Where The Rail Meets The Road
For example, because of the ridiculous one line in, one line out rule at the Brit, you can arrive on one line and just miss the departing train for the other line you wish to use – and then, at say the weekend, have to kill time for an hour as happened to me the other day.
New Lynn and Manukau will be our next bus rail transport hubs so it’s important times match up in some logical way accepting that you can’t expect to emerge from every bus into a waiting train.
Sure some of the ingredients are there for us such as those flash new so called “interchanges” as well as smooth fast transfers such as buses and trains running at the same frequencies through the day. We’re all hanging out for that integrated ticket system to be the icing on the cake. But our timetables don’t take advantage of all these good things that have happened.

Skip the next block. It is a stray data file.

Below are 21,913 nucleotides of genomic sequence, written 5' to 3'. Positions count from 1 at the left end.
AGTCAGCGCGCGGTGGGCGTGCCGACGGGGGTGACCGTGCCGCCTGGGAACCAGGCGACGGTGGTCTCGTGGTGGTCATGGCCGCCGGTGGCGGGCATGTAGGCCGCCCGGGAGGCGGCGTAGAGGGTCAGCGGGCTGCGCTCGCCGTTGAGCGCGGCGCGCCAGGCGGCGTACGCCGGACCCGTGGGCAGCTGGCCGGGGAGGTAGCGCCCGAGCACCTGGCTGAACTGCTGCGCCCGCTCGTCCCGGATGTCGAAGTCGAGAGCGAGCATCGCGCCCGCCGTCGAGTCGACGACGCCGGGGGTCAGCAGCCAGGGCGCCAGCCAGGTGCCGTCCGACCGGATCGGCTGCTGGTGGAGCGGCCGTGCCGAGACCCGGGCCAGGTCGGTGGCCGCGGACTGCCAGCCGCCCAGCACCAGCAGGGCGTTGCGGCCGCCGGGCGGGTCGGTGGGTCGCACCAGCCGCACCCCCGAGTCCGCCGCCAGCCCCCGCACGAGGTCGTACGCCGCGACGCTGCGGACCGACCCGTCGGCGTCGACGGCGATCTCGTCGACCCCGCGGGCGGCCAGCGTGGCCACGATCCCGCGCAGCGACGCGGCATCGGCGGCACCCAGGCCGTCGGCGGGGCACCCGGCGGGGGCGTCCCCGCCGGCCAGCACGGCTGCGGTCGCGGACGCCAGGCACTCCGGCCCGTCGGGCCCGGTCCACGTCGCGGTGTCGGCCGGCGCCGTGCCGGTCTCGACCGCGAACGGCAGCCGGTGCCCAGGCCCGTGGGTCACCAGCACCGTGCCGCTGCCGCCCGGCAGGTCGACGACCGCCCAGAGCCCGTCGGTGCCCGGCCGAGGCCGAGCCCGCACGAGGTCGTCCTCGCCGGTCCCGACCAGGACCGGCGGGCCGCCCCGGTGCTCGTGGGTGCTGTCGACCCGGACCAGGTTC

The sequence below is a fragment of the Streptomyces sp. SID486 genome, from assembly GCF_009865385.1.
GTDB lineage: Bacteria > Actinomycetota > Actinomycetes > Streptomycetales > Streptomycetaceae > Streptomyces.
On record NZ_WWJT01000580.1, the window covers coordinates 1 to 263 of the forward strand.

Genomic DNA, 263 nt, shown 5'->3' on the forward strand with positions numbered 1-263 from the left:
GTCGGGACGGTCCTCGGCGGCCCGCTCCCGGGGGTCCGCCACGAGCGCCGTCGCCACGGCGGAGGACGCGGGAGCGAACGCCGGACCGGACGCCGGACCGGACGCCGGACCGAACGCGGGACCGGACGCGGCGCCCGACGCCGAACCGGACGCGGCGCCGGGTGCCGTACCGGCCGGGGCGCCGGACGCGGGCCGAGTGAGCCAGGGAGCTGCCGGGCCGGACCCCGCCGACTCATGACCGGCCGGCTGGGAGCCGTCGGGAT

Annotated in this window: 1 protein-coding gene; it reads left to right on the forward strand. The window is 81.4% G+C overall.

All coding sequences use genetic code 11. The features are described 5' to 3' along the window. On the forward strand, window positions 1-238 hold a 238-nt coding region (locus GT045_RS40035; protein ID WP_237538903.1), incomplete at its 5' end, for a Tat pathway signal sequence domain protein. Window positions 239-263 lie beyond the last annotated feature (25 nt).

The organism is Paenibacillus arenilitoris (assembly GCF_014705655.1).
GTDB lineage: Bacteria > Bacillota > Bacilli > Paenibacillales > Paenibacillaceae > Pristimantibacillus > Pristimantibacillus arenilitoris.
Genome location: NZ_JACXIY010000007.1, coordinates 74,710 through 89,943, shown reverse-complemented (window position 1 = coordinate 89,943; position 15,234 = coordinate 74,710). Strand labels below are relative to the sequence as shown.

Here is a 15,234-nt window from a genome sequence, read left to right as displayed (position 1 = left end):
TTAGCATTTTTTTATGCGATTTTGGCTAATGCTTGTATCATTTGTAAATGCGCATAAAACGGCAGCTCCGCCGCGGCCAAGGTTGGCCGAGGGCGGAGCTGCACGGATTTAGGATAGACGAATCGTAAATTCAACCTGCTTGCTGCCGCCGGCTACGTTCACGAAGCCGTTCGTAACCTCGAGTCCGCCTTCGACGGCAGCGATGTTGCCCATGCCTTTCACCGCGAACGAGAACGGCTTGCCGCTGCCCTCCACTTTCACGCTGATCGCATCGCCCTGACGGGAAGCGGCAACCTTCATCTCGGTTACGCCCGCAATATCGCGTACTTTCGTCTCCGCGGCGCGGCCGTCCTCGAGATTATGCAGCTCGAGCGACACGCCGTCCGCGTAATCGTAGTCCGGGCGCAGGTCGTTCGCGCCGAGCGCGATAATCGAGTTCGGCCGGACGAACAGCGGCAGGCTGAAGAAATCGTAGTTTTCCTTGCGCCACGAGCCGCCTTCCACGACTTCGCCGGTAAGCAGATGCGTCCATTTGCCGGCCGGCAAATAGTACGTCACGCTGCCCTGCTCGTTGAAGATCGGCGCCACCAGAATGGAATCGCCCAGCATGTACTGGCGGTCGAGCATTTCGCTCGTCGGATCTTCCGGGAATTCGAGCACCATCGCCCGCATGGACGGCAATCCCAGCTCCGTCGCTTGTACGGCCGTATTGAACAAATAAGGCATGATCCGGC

Reader James, who has been campaigning for integrated ticketing and has seen it in action overseas, spurred my thinking:
“Someone I know has moved back to Auckland after living in a smaller place with much less public transport and is looking forward to travelling on trains. He lives in an area served by a 30min off-peak frequency bus. The bus travels to the nearby interchange station on the southern line, but arrives there regularly 10min after each train leaves, meaning a 20min wait at the interchange.
It seems like a real waste when people are keen to travel but are discouraged by poorly thought out/coordinated timetables. He is ultimately going to be driven back behind the wheel of a car as a result.
The more park and ride bus interchange stations we build the better, but let’s use them properly. Also how does the Public transport amendment bill affect the setting of timetables? In reality, higher frequencies will eventually remove the need for tuning the arrival and departure times, but while we still have limited trains lets get the two services driving more passengers onto both.
Another example is the much publicised 380 airport bus that passes Papatoetoe “Interchange” reliably 15min before the next northbound train. Of course the more direct airbus will remain more popular if a quarter of people’s journey time is spent waiting at an unknown train station is the alternative.”
RWC tourists will especially get frustrated at this.
It’s as important to get this right before integrated ticketing starts. So how can we make it happen?